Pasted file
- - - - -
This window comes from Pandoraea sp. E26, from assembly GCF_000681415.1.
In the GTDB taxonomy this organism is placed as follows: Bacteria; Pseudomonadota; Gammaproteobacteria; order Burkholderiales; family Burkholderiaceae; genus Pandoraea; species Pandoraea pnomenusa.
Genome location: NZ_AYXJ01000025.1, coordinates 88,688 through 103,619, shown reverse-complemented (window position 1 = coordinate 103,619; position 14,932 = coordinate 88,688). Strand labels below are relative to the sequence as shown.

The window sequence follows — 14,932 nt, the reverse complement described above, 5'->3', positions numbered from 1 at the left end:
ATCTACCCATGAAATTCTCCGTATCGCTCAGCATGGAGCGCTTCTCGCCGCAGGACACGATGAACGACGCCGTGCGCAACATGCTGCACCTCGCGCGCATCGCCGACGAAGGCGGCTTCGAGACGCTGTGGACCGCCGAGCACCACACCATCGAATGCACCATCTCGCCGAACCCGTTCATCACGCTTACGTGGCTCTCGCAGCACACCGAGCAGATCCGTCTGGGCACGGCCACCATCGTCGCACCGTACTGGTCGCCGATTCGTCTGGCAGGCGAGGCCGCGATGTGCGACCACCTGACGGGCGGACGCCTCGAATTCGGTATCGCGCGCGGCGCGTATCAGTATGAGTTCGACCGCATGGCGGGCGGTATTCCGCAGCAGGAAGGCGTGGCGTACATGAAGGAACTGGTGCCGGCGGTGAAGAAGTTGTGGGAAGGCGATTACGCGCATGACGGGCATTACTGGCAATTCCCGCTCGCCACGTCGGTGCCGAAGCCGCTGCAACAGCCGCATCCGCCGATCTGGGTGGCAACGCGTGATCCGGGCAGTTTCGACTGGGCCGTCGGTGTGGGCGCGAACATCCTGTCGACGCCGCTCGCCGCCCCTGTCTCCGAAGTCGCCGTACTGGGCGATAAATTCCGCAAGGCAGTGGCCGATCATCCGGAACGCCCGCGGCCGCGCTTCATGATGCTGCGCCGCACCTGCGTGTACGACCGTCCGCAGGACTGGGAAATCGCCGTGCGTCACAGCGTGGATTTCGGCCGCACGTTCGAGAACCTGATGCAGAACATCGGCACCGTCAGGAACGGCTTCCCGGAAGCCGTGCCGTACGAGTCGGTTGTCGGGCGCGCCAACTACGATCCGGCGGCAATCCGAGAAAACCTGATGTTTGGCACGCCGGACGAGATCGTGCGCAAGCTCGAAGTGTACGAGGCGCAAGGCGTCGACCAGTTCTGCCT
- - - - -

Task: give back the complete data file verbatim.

This window comes from Pandoraea sp. E26, from assembly GCF_000681415.1.
In the GTDB taxonomy this organism is placed as follows: Bacteria; Pseudomonadota; Gammaproteobacteria; order Burkholderiales; family Burkholderiaceae; genus Pandoraea; species Pandoraea pnomenusa.
Genome location: NZ_AYXJ01000025.1, coordinates 88,688 through 103,619, shown reverse-complemented (window position 1 = coordinate 103,619; position 14,932 = coordinate 88,688). Strand labels below are relative to the sequence as shown.

The window sequence follows — 14,932 nt, the reverse complement described above, 5'->3', positions numbered from 1 at the left end:
ATCTACCCATGAAATTCTCCGTATCGCTCAGCATGGAGCGCTTCTCGCCGCAGGACACGATGAACGACGCCGTGCGCAACATGCTGCACCTCGCGCGCATCGCCGACGAAGGCGGCTTCGAGACGCTGTGGACCGCCGAGCACCACACCATCGAATGCACCATCTCGCCGAACCCGTTCATCACGCTTACGTGGCTCTCGCAGCACACCGAGCAGATCCGTCTGGGCACGGCCACCATCGTCGCACCGTACTGGTCGCCGATTCGTCTGGCAGGCGAGGCCGCGATGTGCGACCACCTGACGGGCGGACGCCTCGAATTCGGTATCGCGCGCGGCGCGTATCAGTATGAGTTCGACCGCATGGCGGGCGGTATTCCGCAGCAGGAAGGCGTGGCGTACATGAAGGAACTGGTGCCGGCGGTGAAGAAGTTGTGGGAAGGCGATTACGCGCATGACGGGCATTACTGGCAATTCCCGCTCGCCACGTCGGTGCCGAAGCCGCTGCAACAGCCGCATCCGCCGATCTGGGTGGCAACGCGTGATCCGGGCAGTTTCGACTGGGCCGTCGGTGTGGGCGCGAACATCCTGTCGACGCCGCTCGCCGCCCCTGTCTCCGAAGTCGCCGTACTGGGCGATAAATTCCGCAAGGCAGTGGCCGATCATCCGGAACGCCCGCGGCCGCGCTTCATGATGCTGCGCCGCACCTGCGTGTACGACCGTCCGCAGGACTGGGAAATCGCCGTGCGTCACAGCGTGGATTTCGGCCGCACGTTCGAGAACCTGATGCAGAACATCGGCACCGTCAGGAACGGCTTCCCGGAAGCCGTGCCGTACGAGTCGGTTGTCGGGCGCGCCAACTACGATCCGGCGGCAATCCGAGAAAACCTGATGTTTGGCACGCCGGACGAGATCGTGCGCAAGCTCGAAGTGTACGAGGCGCAAGGCGTCGACCAGTTCTGCCT